Monday, January 16, 2012

Lemony raw kale salad


After seeing raw kale salads popping up all over the food blog world, I thought it was time to give it a try. I found a lovely bunch of organic kale at my local grocery and knew that it was destined to become a salad. I had some pomegranate left in the fridge and a lot of lemons, so I incorporated those into my salad along with some shavings of a nice, salty Parmesan cheese. My husband and I were both a little unsure if we would like the kale raw, but we ended up eating this whole bowl between the two of us. We do love our vegetables.

I was surprised by the taste of the raw kale when compared to the taste of cooked kale. The raw kale was very grassy and reminded us both of clover, while cooked kale tends to be rather bitter. It had a more summery flavor than I was expecting, which was welcome this time of year. There are many ways to make this salad - you can vary the fruit and cheese and the addition of nuts like walnuts would be nice. Either way, this is a delicious and healthy way to enjoy some greens this winter. This recipe will make about 4-6 servings of salad as a side, starter, or a light lunch.

Friday, January 13, 2012

Hot and sour chicken, cabbage, and rice soup


We finally got our first real snow of the season here in western NY. It's crazy that it's a couple of weeks into January and we hadn't really had any measurable snow here yet. It's very unusual and just didn't feel like winter. Now that we have a nice white covering, I'm officially into comfort food mode. For me, that includes a lot of soup. This soup was inspired by a recipe I read recently on The Kitchn. I read it and couldn't believe the amount of jalapeno, fresh ginger and garlic that were in this soup. I knew that my husband, who is a big fan of spice and heat, would be able to handle it like nothing....but I wasn't so sure about me with the heat. I did cut back a little...

I loved it (sure, it made me cough a little when all those pungent ingredients hit the heat!). When I ate it, the ginger hit me in the back of the throat and it did clear up my nose a little bit, but it was a good heat. It was warming and spicy and delicious - perfect for a winter evening. I would highly recommend it if you or a loved one has a cold or is stuffed up. If you are not a big fan of heat, you may want to cut down on the jalapeno or ginger. This is a very versatile recipe. You could cut out the chicken and add more mushrooms and other veggies for a vegetarian version. You could substitute rice noodles or soba noodles for the rice. Whatever you like. It's great to make if you have some leftover chicken. Plus, I am always looking for new ways to incorporate cabbage into our diet. This recipe will make about six servings.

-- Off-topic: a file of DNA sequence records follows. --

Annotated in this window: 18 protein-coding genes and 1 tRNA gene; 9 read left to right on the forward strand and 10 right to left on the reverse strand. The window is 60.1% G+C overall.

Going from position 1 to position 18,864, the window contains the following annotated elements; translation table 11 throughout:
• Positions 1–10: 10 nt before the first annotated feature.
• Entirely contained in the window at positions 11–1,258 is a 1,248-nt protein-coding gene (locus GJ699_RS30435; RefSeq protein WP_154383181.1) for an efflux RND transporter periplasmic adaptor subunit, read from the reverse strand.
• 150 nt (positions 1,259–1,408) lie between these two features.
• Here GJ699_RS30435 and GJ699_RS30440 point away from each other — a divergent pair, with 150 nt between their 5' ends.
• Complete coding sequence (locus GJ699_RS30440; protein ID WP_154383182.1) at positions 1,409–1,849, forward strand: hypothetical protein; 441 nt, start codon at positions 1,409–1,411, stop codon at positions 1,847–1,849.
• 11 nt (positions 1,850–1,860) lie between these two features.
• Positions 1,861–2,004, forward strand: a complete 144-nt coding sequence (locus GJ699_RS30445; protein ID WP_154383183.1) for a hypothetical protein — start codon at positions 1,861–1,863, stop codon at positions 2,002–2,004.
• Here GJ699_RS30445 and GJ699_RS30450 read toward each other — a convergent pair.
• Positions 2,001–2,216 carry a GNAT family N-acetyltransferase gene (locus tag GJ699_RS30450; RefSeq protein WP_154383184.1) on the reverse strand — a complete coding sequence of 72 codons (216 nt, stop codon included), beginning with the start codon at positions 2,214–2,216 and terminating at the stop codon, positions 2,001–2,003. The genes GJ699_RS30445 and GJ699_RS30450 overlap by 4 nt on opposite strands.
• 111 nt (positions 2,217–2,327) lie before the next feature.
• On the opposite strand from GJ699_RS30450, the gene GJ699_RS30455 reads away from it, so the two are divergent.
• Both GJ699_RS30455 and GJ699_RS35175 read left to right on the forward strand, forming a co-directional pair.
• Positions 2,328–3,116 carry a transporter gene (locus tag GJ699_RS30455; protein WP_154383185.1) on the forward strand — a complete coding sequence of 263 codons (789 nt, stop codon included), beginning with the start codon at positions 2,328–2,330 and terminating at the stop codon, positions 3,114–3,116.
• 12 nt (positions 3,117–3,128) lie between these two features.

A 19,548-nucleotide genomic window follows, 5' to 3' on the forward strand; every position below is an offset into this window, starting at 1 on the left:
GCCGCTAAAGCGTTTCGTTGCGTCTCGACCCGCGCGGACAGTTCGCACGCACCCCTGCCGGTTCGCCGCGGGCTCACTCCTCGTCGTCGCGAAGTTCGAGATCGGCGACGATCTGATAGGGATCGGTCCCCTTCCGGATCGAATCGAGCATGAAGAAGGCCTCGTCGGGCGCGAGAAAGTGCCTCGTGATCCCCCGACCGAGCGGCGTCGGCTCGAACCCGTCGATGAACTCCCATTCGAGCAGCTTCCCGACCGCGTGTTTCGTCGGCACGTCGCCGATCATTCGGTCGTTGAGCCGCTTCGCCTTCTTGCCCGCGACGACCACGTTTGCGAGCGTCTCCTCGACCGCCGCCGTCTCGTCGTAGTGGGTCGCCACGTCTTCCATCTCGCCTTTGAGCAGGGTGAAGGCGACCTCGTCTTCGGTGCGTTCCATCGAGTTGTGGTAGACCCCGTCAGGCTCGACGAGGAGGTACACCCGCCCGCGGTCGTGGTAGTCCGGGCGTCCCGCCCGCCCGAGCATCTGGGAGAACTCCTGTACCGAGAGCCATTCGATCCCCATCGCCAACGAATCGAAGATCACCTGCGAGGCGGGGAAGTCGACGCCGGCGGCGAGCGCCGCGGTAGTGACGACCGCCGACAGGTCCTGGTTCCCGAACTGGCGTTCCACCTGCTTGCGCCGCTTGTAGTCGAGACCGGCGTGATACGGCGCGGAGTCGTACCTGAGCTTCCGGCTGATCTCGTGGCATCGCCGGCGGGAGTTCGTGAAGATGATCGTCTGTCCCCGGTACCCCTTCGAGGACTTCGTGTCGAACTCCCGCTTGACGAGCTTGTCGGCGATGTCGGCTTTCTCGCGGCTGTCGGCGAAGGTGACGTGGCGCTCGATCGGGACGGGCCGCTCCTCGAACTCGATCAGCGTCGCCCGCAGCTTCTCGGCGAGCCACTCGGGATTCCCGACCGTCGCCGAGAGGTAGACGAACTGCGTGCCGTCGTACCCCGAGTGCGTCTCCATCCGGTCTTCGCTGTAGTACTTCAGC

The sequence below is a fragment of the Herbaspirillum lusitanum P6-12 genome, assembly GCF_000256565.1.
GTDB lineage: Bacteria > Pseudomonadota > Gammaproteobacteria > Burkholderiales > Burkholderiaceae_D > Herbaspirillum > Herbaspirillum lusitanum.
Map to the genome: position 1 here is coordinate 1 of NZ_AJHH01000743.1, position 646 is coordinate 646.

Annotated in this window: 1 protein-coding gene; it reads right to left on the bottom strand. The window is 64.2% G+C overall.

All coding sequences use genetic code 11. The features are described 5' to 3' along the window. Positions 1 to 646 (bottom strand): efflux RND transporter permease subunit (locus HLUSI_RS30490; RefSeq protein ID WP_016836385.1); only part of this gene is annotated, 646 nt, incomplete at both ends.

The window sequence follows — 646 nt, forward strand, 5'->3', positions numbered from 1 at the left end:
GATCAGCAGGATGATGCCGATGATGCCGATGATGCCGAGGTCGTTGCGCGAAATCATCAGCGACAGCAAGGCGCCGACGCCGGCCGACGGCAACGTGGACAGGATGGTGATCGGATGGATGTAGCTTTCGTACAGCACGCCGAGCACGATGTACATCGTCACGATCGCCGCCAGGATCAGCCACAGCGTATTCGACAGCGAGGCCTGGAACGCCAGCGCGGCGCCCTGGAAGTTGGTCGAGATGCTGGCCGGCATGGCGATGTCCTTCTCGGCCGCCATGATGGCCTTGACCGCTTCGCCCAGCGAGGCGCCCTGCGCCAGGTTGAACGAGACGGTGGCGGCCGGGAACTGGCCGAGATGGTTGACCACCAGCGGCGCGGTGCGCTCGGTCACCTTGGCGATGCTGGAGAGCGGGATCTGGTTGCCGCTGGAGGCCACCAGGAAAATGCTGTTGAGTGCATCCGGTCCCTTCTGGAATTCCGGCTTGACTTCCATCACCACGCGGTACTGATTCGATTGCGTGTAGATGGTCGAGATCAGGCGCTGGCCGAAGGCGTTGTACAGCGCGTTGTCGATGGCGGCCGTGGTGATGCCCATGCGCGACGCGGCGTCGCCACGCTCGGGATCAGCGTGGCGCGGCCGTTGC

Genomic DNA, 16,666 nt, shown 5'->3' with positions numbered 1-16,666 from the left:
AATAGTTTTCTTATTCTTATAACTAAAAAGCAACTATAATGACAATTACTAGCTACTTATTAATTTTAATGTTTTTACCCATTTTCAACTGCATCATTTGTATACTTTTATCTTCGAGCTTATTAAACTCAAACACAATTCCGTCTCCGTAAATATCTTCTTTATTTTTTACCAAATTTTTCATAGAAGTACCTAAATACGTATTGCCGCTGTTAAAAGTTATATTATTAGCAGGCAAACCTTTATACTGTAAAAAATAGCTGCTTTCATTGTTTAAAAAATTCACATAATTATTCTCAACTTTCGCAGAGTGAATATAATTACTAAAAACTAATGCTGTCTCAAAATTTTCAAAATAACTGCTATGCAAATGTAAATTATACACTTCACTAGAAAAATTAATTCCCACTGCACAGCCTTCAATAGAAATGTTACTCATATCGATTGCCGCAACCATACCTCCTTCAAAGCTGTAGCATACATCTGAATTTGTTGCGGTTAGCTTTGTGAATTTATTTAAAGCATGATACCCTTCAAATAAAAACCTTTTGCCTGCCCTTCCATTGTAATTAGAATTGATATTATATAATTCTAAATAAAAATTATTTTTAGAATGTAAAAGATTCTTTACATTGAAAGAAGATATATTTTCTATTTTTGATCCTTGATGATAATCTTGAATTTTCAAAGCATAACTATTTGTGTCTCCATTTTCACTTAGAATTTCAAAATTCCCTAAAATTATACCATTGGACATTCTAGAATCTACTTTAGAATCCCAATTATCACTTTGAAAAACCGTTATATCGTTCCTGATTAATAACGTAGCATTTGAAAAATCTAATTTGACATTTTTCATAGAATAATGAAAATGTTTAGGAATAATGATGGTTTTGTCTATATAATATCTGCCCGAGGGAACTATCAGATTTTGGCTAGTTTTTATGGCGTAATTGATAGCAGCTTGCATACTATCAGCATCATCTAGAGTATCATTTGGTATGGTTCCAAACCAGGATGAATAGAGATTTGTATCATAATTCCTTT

Monday, January 9, 2012

Cheddar broccoli soup


I was searching the internet for a cheddar broccoli soup - one that had a lot of cheddar flavor (versus, say, processed/melty "cheeses") and one that contained a good amount of broccoli and carrots. I also was hoping to find a "copycat" recipe of Panera's cheddar broccoli soup. As I've said before, we don't eat out that often, and even less often at chain restaurants. But, sometimes (like when you are traveling or during a day of marathon Christmas shopping) it happens. Well, Panera is one of the places that I'll chose to eat at when those times occur. I've only been there a two or three times, but every time I've had their cheddar broccoli soup and I love it. So I wanted to replicate it at home. I found a copycat recipe all over the internet. I don't know where it originated or if it's really from there... I read all the copycat recipes and then made my own version below.